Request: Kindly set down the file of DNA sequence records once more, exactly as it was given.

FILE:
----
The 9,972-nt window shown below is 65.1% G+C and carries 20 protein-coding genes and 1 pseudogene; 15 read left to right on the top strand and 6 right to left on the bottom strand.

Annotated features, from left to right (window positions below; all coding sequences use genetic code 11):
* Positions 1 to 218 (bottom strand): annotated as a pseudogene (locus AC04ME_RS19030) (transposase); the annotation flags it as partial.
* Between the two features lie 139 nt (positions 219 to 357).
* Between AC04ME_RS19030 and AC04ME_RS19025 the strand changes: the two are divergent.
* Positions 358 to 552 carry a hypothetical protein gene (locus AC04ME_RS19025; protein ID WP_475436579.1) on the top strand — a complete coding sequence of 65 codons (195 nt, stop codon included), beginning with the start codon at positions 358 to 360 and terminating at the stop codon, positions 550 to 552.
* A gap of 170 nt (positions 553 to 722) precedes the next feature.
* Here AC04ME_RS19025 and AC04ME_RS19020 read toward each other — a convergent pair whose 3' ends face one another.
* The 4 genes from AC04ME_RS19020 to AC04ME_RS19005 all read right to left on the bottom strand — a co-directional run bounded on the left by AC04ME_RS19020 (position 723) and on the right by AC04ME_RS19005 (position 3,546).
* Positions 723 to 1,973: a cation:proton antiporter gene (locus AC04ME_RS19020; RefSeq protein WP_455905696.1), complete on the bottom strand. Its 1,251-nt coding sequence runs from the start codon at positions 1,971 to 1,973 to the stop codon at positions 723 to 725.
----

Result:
The 9,972-nt window shown below is 65.1% G+C and carries 20 protein-coding genes and 1 pseudogene; 15 read left to right on the top strand and 6 right to left on the bottom strand.

Annotated features, from left to right (window positions below; all coding sequences use genetic code 11):
* Positions 1 to 218 (bottom strand): annotated as a pseudogene (locus AC04ME_RS19030) (transposase); the annotation flags it as partial.
* Between the two features lie 139 nt (positions 219 to 357).
* Between AC04ME_RS19030 and AC04ME_RS19025 the strand changes: the two are divergent.
* Positions 358 to 552 carry a hypothetical protein gene (locus AC04ME_RS19025; protein ID WP_475436579.1) on the top strand — a complete coding sequence of 65 codons (195 nt, stop codon included), beginning with the start codon at positions 358 to 360 and terminating at the stop codon, positions 550 to 552.
* A gap of 170 nt (positions 553 to 722) precedes the next feature.
* Here AC04ME_RS19025 and AC04ME_RS19020 read toward each other — a convergent pair whose 3' ends face one another.
* The 4 genes from AC04ME_RS19020 to AC04ME_RS19005 all read right to left on the bottom strand — a co-directional run bounded on the left by AC04ME_RS19020 (position 723) and on the right by AC04ME_RS19005 (position 3,546).
* Positions 723 to 1,973: a cation:proton antiporter gene (locus AC04ME_RS19020; RefSeq protein WP_455905696.1), complete on the bottom strand. Its 1,251-nt coding sequence runs from the start codon at positions 1,971 to 1,973 to the stop codon at positions 723 to 725.